Angel on the Spreaders
08 January 2018 | Barra de Navidad
It had been a tough day. Not dangerous, just tiring.
We left Paradise Village Marina the day before and anchored in Punta de Mita. All was well until the morning when the windlass wouldn’t pull the anchor up. It was sticking. After about thirty minutes, Jay was finally able to raise it and we were on our way.
It was a beautiful morning. The sun was just rising and the seas were relatively calm. After breakfast, Jay went below to work on the windlass. Moaning Myrtle (Our name for the autopilot thanks to our friend, Alison.) was driving the boat. Gail, who was visiting from New England, and I were chatting, looking for whales and enjoying the beauty. Our plan was to take a day trip to Ipala and spend the night there. Then on to Chamela for a couple of days, followed by a stop at Tenacatita and ultimately to Barra de Navidad where there is a marina. What is the saying? “I make plans and God changes them.”
Around 1300, I noticed white caps behind us and knew that the wind was beginning to pick up. It wasn’t long before the wind was a steady 25-30 knots and the seas rose to 10 to 12 feet. I took it off auto pilot because it was too much for her to handle. We were flying south. Sometimes we would sail down a wave at eight knots. Meanwhile, Jay was still below trying to fix the windlass.
We were running dead downwind. With the waves pushing us around, it was a constant challenge to keep Cadenza in the pocket so we wouldn’t jibe. I did fairly well, but I did jibe once. At exactly the wrong moment. Jay was about to put the windlass back together and had the bolt in hand when the jerking of the boat forced him to drop it in the anchor locker. Gone. Now what?
We couldn’t go into Ipala even if the windlass was working because of weather conditions. It is a fair-weather anchorage. And with the windlass not working properly, we didn’t want to take the chance we would have to pull it up with the hand lever. Certainly not with one hundred and fifty feet of chain out and a 65-lb. anchor. The decision was made to skip the anchorages and go all night. We would arrive in Barra in the morning.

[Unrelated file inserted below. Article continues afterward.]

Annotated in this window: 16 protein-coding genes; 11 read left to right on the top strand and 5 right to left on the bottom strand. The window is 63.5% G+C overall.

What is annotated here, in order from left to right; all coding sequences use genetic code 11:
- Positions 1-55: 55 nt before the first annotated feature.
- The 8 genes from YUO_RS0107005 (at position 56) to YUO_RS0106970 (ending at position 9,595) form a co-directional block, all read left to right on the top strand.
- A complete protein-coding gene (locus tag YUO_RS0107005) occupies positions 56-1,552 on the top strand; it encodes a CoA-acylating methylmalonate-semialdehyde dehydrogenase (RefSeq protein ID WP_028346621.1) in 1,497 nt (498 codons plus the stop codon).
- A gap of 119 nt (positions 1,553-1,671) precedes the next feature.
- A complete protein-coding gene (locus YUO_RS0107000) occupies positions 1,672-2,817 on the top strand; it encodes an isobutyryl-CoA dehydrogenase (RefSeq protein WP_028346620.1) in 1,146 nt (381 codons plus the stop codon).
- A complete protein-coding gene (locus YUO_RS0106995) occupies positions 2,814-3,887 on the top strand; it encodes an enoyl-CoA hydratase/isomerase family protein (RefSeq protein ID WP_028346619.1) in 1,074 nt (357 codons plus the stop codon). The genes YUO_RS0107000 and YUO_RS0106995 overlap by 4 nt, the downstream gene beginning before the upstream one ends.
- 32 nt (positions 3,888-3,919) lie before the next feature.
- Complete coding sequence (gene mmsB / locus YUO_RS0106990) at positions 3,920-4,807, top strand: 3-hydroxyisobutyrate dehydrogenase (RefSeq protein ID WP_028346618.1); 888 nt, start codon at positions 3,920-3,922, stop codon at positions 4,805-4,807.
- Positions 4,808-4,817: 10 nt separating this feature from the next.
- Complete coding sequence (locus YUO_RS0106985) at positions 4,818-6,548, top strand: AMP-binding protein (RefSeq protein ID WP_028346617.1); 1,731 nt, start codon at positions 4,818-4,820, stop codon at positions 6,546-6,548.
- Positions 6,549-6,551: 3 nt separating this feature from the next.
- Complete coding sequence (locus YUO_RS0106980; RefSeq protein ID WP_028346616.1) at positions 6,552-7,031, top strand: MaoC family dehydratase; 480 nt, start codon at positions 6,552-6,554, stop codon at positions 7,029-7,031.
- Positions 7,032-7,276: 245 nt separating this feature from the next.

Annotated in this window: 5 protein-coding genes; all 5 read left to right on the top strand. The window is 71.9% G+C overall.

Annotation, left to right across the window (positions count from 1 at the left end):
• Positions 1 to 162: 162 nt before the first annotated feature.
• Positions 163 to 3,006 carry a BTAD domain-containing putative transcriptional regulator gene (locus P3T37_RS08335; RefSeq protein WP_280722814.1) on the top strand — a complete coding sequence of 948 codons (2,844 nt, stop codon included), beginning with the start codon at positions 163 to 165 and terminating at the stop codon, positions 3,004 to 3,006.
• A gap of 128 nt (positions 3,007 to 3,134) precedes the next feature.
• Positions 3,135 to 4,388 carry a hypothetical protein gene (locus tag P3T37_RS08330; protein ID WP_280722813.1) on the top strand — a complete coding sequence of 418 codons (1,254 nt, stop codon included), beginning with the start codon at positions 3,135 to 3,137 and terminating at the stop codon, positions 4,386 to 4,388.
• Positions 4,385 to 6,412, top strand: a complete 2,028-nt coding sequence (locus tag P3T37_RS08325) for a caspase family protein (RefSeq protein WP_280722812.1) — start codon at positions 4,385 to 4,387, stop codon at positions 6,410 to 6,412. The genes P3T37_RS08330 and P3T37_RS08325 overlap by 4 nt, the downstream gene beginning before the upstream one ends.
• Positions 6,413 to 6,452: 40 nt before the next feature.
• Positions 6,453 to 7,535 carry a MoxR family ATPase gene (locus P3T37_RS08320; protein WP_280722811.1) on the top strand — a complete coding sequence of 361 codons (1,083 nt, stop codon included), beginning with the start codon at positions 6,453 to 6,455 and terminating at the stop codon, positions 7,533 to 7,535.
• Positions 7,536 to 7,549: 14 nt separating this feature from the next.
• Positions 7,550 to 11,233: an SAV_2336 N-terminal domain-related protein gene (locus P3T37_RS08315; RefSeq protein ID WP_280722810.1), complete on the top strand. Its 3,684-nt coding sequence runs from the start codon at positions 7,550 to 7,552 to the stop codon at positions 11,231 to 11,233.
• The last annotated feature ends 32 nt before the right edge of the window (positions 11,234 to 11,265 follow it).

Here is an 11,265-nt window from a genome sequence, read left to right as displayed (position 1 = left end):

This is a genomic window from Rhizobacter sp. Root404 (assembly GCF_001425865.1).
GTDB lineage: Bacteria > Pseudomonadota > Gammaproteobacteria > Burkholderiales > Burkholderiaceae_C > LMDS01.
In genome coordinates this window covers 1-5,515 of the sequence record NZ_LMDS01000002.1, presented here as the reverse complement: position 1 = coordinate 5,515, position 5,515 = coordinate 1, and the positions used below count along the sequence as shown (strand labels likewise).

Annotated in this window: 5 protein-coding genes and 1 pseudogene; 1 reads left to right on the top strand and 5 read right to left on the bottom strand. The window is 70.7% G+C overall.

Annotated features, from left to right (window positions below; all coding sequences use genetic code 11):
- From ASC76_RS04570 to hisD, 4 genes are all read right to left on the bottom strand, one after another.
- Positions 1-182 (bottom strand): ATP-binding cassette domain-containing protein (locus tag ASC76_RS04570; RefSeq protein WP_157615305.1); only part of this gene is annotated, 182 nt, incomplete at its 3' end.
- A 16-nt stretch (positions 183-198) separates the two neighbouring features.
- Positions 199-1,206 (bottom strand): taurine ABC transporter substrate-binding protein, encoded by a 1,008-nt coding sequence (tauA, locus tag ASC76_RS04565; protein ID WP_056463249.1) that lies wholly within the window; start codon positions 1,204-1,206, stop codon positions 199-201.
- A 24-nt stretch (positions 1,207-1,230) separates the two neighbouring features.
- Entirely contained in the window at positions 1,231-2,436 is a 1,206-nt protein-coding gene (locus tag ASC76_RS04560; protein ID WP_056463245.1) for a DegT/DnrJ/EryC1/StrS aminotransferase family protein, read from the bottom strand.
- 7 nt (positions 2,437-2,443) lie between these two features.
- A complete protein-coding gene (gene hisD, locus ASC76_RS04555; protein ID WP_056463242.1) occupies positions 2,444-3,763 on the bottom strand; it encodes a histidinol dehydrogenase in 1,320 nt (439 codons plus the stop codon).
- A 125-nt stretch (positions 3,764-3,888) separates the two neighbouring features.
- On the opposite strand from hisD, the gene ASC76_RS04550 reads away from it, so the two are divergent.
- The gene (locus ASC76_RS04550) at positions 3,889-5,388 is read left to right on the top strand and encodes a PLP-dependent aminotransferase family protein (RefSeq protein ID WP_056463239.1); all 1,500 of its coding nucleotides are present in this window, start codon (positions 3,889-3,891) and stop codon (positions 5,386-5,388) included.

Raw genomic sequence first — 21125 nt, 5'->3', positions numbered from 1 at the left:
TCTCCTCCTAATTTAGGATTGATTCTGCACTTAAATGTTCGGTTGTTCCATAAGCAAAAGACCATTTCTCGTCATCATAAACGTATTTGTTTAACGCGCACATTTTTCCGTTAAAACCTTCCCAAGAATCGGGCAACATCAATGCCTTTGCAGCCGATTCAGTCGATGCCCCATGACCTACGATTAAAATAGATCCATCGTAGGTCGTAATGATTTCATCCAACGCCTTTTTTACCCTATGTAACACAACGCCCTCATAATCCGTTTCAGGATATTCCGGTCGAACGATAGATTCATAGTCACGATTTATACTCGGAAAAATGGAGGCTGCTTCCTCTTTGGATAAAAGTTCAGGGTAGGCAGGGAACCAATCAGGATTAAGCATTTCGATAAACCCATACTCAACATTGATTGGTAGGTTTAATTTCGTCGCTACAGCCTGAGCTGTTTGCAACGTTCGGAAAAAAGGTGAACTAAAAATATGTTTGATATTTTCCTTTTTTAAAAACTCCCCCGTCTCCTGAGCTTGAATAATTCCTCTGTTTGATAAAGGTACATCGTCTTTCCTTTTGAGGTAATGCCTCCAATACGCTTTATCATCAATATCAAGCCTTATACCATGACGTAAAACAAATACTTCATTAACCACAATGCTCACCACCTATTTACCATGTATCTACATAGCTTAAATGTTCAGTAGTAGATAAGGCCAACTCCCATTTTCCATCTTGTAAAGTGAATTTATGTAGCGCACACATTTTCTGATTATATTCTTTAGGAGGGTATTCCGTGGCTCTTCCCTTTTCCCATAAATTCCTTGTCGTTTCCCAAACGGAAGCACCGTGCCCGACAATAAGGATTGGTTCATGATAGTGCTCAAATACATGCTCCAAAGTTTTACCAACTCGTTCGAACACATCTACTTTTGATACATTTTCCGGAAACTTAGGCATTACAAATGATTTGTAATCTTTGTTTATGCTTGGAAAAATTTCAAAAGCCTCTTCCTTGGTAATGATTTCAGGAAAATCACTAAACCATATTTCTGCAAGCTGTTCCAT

The wind calmed down around 2200 and the waves soon followed. The moon rose. It was a bright orange as it came up from behind the mountains. Absolutely beautiful. And almost full! The rest of the night was exactly what you dream of for a night sail. Calm wind and smooth seas.
Some time in the middle of the night, I was at the helm and looking up at the mainsail. I noticed something on the port side. I leaned over to see what it was. “Oh my God! What is that? Do you see that?” I asked Jay and Gail. It was a big white bird like nothing I have ever seen before. It’s wingspan was probably four feet and they were fluffy. It stayed there by the spreaders just flapping its wings. “It’s a bird! No, an angel! Maybe it’s my father. Or Mom. Or maybe Jack.”
“Are you hallucinating?” Jay wanted to know.
Both Jay and Gail saw it. It stayed for about a minute. As it flew away from the boat, I followed it with my eyes and it disappeared. Literally!
The next morning, I asked Gail, “What do you think it was?” She sat quiet for a moment.
“I don’t know.” She said. “But it was special.”
That it was.